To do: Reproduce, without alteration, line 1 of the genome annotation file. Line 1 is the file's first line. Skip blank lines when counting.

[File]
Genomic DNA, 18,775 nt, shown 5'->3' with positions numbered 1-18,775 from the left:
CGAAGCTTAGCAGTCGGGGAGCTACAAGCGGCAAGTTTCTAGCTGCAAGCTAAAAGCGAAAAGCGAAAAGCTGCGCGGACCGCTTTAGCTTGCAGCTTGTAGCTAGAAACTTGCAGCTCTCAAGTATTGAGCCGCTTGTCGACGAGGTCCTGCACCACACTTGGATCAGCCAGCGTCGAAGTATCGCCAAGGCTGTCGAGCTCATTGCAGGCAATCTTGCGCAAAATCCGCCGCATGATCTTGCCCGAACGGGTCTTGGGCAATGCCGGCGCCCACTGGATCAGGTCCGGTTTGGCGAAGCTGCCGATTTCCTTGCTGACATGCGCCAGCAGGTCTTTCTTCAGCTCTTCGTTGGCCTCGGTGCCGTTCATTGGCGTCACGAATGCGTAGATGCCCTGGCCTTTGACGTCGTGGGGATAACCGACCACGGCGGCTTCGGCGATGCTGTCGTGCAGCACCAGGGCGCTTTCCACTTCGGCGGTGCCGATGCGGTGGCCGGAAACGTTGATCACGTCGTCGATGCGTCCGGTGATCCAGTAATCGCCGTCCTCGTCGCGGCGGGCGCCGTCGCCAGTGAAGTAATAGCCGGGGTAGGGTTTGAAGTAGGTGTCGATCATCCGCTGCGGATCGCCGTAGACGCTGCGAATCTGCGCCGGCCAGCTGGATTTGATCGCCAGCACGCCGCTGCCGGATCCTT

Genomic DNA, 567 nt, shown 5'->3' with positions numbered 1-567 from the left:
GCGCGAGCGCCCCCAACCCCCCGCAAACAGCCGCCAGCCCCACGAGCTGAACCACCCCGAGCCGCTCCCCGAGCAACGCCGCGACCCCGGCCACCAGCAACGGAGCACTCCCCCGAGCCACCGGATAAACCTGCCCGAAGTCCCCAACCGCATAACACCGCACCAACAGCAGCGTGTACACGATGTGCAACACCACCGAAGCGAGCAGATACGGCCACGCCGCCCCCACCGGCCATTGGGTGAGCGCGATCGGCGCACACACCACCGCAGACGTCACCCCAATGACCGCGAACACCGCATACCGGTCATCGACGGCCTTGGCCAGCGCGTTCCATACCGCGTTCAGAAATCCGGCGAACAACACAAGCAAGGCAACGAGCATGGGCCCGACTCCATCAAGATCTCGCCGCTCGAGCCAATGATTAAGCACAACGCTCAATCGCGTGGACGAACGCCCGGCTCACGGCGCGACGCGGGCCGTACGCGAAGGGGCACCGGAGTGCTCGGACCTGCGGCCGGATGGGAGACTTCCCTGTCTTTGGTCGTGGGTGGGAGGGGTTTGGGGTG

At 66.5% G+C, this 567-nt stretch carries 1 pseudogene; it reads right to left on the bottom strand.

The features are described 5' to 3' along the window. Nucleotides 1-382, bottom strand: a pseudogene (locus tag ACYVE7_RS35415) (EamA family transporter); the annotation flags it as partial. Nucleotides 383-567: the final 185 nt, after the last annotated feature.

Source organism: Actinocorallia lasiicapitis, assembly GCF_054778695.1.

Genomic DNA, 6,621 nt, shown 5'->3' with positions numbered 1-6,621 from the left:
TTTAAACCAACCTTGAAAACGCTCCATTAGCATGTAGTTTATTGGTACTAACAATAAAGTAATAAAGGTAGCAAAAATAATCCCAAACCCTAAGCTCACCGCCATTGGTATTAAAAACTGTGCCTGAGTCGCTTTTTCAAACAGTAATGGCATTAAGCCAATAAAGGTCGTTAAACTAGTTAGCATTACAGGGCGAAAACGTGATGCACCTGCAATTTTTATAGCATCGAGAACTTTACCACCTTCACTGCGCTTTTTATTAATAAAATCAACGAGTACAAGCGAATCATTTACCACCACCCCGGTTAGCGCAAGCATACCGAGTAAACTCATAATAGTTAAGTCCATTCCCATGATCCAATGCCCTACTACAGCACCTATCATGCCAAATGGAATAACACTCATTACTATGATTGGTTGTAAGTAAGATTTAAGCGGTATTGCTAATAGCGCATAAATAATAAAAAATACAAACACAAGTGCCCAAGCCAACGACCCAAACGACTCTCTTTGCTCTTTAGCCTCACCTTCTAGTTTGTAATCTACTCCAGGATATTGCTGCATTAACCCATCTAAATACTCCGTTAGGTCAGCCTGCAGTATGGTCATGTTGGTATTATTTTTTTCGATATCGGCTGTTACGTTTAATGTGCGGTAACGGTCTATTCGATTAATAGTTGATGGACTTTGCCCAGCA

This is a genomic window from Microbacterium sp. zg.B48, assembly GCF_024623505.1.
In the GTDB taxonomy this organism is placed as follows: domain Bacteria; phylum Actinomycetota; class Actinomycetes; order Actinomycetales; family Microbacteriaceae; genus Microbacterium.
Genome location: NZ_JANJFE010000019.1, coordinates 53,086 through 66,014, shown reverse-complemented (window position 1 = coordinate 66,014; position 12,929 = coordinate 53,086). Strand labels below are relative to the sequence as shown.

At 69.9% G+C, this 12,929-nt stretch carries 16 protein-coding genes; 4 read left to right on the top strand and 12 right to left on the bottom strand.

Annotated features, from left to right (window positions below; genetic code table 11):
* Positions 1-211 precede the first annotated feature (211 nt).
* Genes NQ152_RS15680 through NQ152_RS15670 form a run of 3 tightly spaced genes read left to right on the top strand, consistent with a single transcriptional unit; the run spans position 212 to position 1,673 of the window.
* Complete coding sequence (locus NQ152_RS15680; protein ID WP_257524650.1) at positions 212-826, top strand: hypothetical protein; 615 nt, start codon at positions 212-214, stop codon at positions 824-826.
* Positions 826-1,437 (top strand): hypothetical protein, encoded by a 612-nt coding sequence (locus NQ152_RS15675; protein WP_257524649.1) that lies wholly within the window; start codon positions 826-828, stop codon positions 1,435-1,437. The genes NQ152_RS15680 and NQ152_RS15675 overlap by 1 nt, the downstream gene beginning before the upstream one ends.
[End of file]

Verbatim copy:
Genomic DNA, 18,775 nt, shown 5'->3' with positions numbered 1-18,775 from the left: